Investigating the effect of combination therapy on cetuximab inhibition of epidermal growth factor receptor signalling combined with dynamin inhibition in head and neck cancer squamous cell carcinoma


Session type:

Hui Yi Chew1,Adam McCluskey2,Phillip Robinson3,Benedict Panizza4,James Wells1,Riccardo Dolcetti1,Fiona Simpson1
1The University of Queensland Diamantina Institute, Brisbane, Queensland,2Centre for Chemical Biology, Chemistry, University of Newcastle, Callaghan, NSW,3Cell Signalling Unit, Children's Medical Research Institute, University of Sydney, NSW,4Department of ENT Head and Neck Surgery, Princess Alexandra Hospital, Brisbane, Queensland



Head and neck squamous cell carcinoma (HNSCC) is one of the most common cancers in Australia and it is the sixth leading cancer worldwide. Epidermal growth factor receptor (EGFR) has been shown to play a crucial role in the pathogenesis of HNSCC. EGFR is a receptor tyrosine kinase capable of intiating signalling cascades that promote cell proliferation and survival, such as PI3K/Akt and MAPK pathway. Upon activation, EGFR undergoes dynamin dependent clathrin-mediated endocytosis and eventually gets degraded. As EGFR is involves in tumourigenesis, it has been proposed to be a therapeutic target hence leading to the development of the monoclonal antibody, cetuximab. Cetuximab’s mode of mechanisms include inhibition of signalling and inducing antibody-dependent cellular cytotoxicity (ADCC). Previous studies by Simpson Laboratory showed that by inhibiting dynamin, we could enhance ADCC in response to cetuximab. Recently, in the world’s first proof-of-mechanism trial of dynamin inhibition in human beings, we showed that receptor localisation can be altered in patients’ tumours in clinic by a dynamin inhibitor, prochlorperazine. As preclinical data for our current Phase Ib clinical trials in patients, testing a combination of prochlorperazine and cetuximab, we had to ensure that the signalling inhibition role of cetuximab would not be negatively affected in these trials.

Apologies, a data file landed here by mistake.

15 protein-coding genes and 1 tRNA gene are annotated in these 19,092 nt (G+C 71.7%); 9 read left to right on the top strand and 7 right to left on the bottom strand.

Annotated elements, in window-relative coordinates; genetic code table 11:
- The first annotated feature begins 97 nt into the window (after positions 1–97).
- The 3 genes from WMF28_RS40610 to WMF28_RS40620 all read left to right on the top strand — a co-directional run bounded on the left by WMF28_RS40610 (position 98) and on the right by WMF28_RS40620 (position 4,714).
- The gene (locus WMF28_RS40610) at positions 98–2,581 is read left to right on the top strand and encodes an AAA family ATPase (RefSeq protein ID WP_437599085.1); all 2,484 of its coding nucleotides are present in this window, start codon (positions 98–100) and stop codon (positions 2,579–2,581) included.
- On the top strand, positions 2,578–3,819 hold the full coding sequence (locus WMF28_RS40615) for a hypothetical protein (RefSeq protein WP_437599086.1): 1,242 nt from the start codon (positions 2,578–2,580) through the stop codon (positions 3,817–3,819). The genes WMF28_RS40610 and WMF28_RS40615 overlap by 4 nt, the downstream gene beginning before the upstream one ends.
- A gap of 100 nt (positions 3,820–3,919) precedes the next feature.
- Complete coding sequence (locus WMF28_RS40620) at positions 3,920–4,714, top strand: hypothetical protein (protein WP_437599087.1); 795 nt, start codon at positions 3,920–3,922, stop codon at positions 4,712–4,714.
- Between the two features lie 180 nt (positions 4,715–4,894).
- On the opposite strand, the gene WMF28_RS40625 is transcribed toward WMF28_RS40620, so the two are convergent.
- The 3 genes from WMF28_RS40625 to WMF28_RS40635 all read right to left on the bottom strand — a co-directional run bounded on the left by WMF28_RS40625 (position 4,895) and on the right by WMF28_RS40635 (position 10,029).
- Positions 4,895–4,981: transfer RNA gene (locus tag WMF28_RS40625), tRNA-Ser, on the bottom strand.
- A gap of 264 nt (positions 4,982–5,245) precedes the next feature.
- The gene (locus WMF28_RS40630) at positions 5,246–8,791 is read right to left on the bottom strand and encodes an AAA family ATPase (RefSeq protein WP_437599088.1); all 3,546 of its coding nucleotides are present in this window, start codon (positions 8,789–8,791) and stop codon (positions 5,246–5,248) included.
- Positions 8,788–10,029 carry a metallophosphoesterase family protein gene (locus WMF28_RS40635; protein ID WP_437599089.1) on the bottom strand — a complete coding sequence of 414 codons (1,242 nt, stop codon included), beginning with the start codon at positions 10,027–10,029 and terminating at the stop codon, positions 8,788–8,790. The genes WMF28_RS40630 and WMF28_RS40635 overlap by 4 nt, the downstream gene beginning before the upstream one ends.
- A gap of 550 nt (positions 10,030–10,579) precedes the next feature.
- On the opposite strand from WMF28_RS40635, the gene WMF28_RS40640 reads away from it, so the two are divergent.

We examined the signalling changes in SCC cells when treated with a combination of dynamin inhibitor and cetuximab.


We found that the combination of drugs now being used in Phase Ib trial is able to inhibit proliferative signalling in both cetuximab-sensitive and cetuximab-resistant SCC cells.


We showed that the combination therapy does not have adverse effect on cetuximab's role in inhibiting signalling, in fact it reinstates cetuximab signalling inhibition in resistant cells and may further help to decrease drivers of proliferation in patients' tumours. Thus the proposed combination therapy shows two separate mechanisms of resistance reversal.